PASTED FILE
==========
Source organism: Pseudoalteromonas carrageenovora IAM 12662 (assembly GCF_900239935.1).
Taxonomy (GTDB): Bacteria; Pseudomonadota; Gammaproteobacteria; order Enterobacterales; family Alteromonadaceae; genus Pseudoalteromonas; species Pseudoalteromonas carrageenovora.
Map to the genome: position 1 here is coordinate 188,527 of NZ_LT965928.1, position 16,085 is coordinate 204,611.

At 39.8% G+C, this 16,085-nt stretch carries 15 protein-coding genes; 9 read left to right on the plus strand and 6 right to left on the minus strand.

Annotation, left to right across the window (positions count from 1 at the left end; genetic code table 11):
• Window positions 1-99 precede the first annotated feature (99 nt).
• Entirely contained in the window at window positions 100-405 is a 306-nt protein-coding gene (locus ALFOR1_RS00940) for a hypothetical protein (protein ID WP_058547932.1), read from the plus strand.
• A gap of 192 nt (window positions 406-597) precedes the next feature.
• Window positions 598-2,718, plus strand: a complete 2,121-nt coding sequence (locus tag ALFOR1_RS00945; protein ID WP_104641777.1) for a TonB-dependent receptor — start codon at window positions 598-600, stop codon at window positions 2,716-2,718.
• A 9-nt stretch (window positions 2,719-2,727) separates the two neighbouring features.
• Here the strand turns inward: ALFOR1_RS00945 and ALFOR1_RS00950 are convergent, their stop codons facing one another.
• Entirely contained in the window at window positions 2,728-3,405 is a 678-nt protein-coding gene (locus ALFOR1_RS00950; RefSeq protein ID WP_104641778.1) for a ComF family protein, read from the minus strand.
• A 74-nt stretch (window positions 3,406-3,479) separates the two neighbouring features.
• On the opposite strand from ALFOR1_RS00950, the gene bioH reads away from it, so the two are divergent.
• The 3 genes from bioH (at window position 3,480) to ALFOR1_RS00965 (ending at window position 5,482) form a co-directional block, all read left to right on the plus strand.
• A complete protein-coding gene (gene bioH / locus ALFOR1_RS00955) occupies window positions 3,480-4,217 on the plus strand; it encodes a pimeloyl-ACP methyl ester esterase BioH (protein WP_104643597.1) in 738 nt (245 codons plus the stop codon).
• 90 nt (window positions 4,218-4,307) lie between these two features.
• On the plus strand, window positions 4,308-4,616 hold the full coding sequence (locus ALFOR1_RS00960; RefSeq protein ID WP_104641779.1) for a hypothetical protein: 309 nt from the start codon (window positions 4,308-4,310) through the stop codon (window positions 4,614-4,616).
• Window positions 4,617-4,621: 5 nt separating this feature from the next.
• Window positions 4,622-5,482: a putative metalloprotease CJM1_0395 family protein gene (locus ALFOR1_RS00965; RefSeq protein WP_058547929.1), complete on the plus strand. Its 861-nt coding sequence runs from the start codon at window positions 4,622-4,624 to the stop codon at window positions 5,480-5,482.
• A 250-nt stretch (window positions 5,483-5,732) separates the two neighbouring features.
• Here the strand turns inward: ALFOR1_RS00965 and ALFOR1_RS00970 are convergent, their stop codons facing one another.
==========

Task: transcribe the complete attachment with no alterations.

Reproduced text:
Source organism: Pseudoalteromonas carrageenovora IAM 12662 (assembly GCF_900239935.1).
Taxonomy (GTDB): Bacteria; Pseudomonadota; Gammaproteobacteria; order Enterobacterales; family Alteromonadaceae; genus Pseudoalteromonas; species Pseudoalteromonas carrageenovora.
Map to the genome: position 1 here is coordinate 188,527 of NZ_LT965928.1, position 16,085 is coordinate 204,611.

At 39.8% G+C, this 16,085-nt stretch carries 15 protein-coding genes; 9 read left to right on the plus strand and 6 right to left on the minus strand.

Annotation, left to right across the window (positions count from 1 at the left end; genetic code table 11):
• Window positions 1-99 precede the first annotated feature (99 nt).
• Entirely contained in the window at window positions 100-405 is a 306-nt protein-coding gene (locus ALFOR1_RS00940) for a hypothetical protein (protein ID WP_058547932.1), read from the plus strand.
• A gap of 192 nt (window positions 406-597) precedes the next feature.
• Window positions 598-2,718, plus strand: a complete 2,121-nt coding sequence (locus tag ALFOR1_RS00945; protein ID WP_104641777.1) for a TonB-dependent receptor — start codon at window positions 598-600, stop codon at window positions 2,716-2,718.
• A 9-nt stretch (window positions 2,719-2,727) separates the two neighbouring features.
• Here the strand turns inward: ALFOR1_RS00945 and ALFOR1_RS00950 are convergent, their stop codons facing one another.
• Entirely contained in the window at window positions 2,728-3,405 is a 678-nt protein-coding gene (locus ALFOR1_RS00950; RefSeq protein ID WP_104641778.1) for a ComF family protein, read from the minus strand.
• A 74-nt stretch (window positions 3,406-3,479) separates the two neighbouring features.
• On the opposite strand from ALFOR1_RS00950, the gene bioH reads away from it, so the two are divergent.
• The 3 genes from bioH (at window position 3,480) to ALFOR1_RS00965 (ending at window position 5,482) form a co-directional block, all read left to right on the plus strand.
• A complete protein-coding gene (gene bioH / locus ALFOR1_RS00955) occupies window positions 3,480-4,217 on the plus strand; it encodes a pimeloyl-ACP methyl ester esterase BioH (protein WP_104643597.1) in 738 nt (245 codons plus the stop codon).
• 90 nt (window positions 4,218-4,307) lie between these two features.
• On the plus strand, window positions 4,308-4,616 hold the full coding sequence (locus ALFOR1_RS00960; RefSeq protein ID WP_104641779.1) for a hypothetical protein: 309 nt from the start codon (window positions 4,308-4,310) through the stop codon (window positions 4,614-4,616).
• Window positions 4,617-4,621: 5 nt separating this feature from the next.
• Window positions 4,622-5,482: a putative metalloprotease CJM1_0395 family protein gene (locus ALFOR1_RS00965; RefSeq protein WP_058547929.1), complete on the plus strand. Its 861-nt coding sequence runs from the start codon at window positions 4,622-4,624 to the stop codon at window positions 5,480-5,482.
• A 250-nt stretch (window positions 5,483-5,732) separates the two neighbouring features.
• Here the strand turns inward: ALFOR1_RS00965 and ALFOR1_RS00970 are convergent, their stop codons facing one another.